seoul, part 2

IMG_20130920_161707.jpg
IMG_20130920_195307.jpg

The rest of my time is Seoul was a lot of fun. I met up with another teacher from my city and two of his friends. We spent the last two days in the city together. It was so much fun! Every neighborhood I was in at night time was basically just gigantic block parties. I have never seen anything like it. At first I thought it was just Hongdae because that’s a popular neighborhood for young people and artists, but during the last couple days, we went to three or four different neighborhoods at night and they were all just filled with people, and there were even carnival games and “take-out” cocktails. Unreal. In Korea, you can drink in public! Fun!

 

photo-1.JPG

Before I went to Seoul, I was really excited about the possibility of stocking up on foods that I can’t get here in Donghae. I was planning to buy a bunch of microwave Indian food, falafel mix, tortillas and refried beans, etc. We even went to an international grocery store in Itaewon that had all of that stuff, but it was the middle of the day and I didn’t want to carry it around the rest of the day. Also, for some reason I really can’t explain, it didn’t seem as important to me when I was there.

Maybe it was the fact that being in Seoul and having access to all of the foods I ate back home didn’t feel as amazing as I was expecting. I actually really like Korean food and I like that I eat a lot of Korean food. I feel like I am really embracing Korean culture and getting a more authentic experience of Korea than I would if I lived in Seoul. Not to mention that Korean food is way cheaper and (usually) a lot healthier than the foods that I usually ate back home.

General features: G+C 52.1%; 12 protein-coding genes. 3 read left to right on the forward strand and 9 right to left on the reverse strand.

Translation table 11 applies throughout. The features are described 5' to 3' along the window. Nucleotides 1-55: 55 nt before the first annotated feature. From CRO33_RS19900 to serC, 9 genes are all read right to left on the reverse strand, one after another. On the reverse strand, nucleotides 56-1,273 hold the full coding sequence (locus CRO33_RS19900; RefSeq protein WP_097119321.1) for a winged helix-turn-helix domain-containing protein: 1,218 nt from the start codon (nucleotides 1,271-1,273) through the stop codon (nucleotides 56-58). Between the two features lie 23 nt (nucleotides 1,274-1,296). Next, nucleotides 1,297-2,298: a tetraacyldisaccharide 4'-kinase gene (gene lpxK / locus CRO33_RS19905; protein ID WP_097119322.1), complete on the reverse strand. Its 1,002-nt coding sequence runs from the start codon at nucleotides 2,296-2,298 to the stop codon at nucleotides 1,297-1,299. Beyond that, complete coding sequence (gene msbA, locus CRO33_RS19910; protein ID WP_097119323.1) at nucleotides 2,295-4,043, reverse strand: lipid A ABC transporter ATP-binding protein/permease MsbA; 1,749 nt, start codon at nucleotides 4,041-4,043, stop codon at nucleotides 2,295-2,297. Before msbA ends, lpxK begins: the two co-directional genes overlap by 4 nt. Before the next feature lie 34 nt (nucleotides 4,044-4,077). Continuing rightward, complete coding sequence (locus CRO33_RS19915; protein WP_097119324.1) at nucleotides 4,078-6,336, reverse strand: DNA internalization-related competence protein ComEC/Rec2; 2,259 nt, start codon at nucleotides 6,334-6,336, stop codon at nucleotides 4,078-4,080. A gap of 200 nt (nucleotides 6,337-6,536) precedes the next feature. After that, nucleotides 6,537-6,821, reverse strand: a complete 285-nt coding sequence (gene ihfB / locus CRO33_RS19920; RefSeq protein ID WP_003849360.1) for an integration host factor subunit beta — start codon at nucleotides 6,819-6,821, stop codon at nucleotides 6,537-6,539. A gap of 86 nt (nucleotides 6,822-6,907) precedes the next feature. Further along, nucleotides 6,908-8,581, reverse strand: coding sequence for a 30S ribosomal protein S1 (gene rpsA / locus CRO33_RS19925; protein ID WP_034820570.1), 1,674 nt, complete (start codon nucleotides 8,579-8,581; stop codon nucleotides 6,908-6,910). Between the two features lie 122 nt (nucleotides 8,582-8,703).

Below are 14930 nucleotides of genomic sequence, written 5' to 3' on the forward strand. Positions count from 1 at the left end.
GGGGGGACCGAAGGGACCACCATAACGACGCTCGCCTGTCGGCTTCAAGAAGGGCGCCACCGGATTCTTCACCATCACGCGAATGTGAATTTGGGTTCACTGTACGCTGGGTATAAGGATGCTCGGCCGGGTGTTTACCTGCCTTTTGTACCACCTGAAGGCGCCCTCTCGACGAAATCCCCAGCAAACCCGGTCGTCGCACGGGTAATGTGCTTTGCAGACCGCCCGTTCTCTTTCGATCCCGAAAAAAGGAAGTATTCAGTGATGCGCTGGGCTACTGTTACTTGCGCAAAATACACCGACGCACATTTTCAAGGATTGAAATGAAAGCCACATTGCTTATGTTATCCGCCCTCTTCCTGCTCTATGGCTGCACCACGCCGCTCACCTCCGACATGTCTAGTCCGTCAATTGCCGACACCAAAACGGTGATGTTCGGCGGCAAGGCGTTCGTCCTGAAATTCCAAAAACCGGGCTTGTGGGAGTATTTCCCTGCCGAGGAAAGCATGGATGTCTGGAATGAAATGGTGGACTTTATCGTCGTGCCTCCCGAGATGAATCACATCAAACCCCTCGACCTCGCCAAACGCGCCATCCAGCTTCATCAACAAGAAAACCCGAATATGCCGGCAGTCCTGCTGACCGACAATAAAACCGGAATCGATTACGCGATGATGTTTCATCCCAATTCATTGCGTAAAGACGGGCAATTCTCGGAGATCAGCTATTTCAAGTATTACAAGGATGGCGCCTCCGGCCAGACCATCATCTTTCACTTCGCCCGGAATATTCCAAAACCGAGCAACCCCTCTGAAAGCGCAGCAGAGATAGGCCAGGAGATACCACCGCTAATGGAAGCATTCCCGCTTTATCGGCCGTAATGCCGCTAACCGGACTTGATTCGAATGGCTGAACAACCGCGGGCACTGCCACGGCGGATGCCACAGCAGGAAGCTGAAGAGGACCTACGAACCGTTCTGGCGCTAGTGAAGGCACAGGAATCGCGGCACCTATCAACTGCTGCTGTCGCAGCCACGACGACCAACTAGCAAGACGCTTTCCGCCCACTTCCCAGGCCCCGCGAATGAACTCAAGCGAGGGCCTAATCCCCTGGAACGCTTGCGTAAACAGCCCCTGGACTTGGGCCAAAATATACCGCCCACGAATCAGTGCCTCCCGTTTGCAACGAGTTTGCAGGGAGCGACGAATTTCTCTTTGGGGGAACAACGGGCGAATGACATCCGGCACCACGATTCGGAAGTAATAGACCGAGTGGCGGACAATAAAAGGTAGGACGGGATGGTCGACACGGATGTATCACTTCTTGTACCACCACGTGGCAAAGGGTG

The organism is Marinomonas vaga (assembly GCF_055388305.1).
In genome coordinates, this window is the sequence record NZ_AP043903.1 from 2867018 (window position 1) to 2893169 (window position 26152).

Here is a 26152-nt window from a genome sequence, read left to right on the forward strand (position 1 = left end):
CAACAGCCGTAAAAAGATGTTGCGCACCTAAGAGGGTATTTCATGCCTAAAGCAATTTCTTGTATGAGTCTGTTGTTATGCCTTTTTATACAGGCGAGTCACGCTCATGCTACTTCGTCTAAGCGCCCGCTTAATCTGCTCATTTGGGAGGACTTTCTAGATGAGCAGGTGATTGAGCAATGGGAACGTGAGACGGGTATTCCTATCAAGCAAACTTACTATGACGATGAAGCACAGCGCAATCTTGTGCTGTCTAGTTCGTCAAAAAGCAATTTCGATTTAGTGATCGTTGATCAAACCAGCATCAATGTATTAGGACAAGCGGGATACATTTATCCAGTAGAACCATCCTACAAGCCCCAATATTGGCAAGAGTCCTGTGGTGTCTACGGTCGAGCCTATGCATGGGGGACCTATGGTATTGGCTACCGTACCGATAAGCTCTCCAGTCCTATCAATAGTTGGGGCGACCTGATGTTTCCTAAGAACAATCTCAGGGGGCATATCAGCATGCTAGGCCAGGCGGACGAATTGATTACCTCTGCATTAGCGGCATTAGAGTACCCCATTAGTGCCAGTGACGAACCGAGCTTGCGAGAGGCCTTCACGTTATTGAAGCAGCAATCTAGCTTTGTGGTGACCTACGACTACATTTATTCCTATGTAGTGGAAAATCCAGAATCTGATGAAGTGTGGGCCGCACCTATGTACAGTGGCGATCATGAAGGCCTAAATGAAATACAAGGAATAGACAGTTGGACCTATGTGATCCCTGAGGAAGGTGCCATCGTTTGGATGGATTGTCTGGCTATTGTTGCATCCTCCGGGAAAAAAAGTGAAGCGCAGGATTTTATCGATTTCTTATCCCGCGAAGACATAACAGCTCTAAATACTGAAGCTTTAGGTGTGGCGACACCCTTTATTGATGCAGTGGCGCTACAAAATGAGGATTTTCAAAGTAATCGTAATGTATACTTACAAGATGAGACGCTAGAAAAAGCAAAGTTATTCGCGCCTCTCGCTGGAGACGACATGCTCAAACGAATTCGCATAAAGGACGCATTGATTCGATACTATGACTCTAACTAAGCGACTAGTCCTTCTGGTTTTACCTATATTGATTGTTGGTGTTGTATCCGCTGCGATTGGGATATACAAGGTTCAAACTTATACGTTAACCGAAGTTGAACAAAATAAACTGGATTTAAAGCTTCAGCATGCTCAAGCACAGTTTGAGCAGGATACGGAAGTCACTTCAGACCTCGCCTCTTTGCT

Back in the US I literally ate some kind of Mexican dish (tacos, nachos, burritos, quesadillas, etc.) on average once a day. Some days more than once. Oddly, I don’t miss it as much as I thought I would. I was expecting to miss it a lot because last summer when I was in Russia for two months, I thought about Mexican food non-stop. I yearned for it.  I missed it so much. I think a big part of the reason why I don’t miss it now (and I’ve been in Korean almost two months now also) is that I’m not crazy about Russian food, but I love Korean food. Yes, there are some Russian dishes that I really like (borshch, blini, potatoes) but over all, I don’t like most of what Russians eat. I have been thinking about this a lot lately. Missing those foods was the number one thing that bothered me about being in Russia. Korea is just all the easier to love for that.

Also in Seoul, I did a tour of the DMZ which was really crazy. There is a village there where people actually live. They don’t have to pay taxes so all the farmers want to live there. There is a waiting list to be able to move into the DMZ. So insane. The other craziest thing about the tour was seeing North Korea with my own eyes. You can tell which land belongs to North Korea because there are no trees. They have no money to buy fuel, so they have to use trees for firewood. They have no trees left. Mind-bogglingly insane. Just madness. 

seoul_water.jpg